Regional Accreditors Issue Statements on Negotiated Rulemaking, Submit Comments to Department of Education

The Council of Regional Accrediting Commissions (C-RAC) submitted comments on Sept. 12, 2018, to the U.S. Department of Education on several accreditation-related policies that will be discussed as part of the department’s negotiated rulemaking.

Barbara Gellman-Danley, chair of C-RAC and president of the Higher Learning Commission, said, “The negotiated rulemaking presents an important opportunity to reassess regulations that could affect accreditors’ ability to promote institutional improvement and meaningful innovation while also assuring adequate protections for students and taxpayers. Higher education is evolving rapidly to meet the needs of modern students; allowing adequate flexibility to develop novel programs and initiatives is vital to success. It is the Council’s hope that this process will help build a stronger and more agile postsecondary education system that encourages diversity, promotes innovation, and demands accountability for students and the public. We look forward to playing an active role in the rulemaking.”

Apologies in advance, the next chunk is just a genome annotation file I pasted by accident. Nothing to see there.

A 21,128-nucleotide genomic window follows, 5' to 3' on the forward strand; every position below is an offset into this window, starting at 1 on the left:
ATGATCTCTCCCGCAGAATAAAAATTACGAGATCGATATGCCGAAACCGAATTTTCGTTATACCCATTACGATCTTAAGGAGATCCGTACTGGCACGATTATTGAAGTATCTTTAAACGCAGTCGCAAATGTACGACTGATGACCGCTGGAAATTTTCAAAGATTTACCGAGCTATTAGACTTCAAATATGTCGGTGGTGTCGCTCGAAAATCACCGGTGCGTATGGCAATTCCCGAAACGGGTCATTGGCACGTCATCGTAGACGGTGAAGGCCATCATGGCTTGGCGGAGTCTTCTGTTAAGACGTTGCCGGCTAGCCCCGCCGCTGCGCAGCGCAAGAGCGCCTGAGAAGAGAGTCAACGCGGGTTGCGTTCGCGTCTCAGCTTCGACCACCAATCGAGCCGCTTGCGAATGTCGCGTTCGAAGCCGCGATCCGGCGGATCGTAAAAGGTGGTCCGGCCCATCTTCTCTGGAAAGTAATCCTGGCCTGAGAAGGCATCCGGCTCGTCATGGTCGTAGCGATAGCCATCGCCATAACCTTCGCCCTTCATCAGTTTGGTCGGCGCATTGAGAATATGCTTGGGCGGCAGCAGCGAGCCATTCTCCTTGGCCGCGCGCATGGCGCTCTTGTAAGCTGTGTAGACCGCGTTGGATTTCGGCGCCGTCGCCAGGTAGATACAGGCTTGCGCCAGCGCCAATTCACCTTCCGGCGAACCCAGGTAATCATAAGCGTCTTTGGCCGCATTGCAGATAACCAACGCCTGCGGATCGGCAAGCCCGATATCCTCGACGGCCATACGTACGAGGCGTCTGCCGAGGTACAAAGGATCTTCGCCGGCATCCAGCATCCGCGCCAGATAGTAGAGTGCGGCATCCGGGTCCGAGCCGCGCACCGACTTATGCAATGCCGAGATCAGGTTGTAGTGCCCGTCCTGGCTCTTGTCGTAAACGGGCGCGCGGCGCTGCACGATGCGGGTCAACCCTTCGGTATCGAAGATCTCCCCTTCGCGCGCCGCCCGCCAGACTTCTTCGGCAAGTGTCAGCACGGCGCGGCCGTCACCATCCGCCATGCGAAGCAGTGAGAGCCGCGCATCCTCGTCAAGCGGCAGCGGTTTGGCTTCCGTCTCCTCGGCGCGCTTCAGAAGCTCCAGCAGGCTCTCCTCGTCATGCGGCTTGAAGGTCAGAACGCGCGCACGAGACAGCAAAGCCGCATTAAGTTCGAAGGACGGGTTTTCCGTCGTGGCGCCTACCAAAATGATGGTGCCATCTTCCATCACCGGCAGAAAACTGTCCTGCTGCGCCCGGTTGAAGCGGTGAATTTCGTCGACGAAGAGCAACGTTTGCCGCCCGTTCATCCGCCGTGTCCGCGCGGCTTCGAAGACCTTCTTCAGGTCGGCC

Dr. Elizabeth Sibolski, vice chair of C-RAC and president of the Middle States Commission on Higher Education, said, “A number of the issues raised by the department are long overdue for robust stakeholder discussion, including policies around competency-based education, third-party education providers, and distance learning. However, we are concerned that the breadth and complexity of some of the issues included in the negotiated rulemaking, such as regulations related to state authorization, could necessitate additional time and consideration. The Council welcomes the ensuing discussion on these and many other critical higher education issues and hopes the department will consider establishing additional committees to allow the robust discussion necessary for consensus.”

To view the comment letter, click here.

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The Council of Regional Accrediting Commissions (C-RAC) is a collective of seven regional organizations responsible for the accreditation of roughly 3,000 of the nation’s colleges and universities. To learn more, visit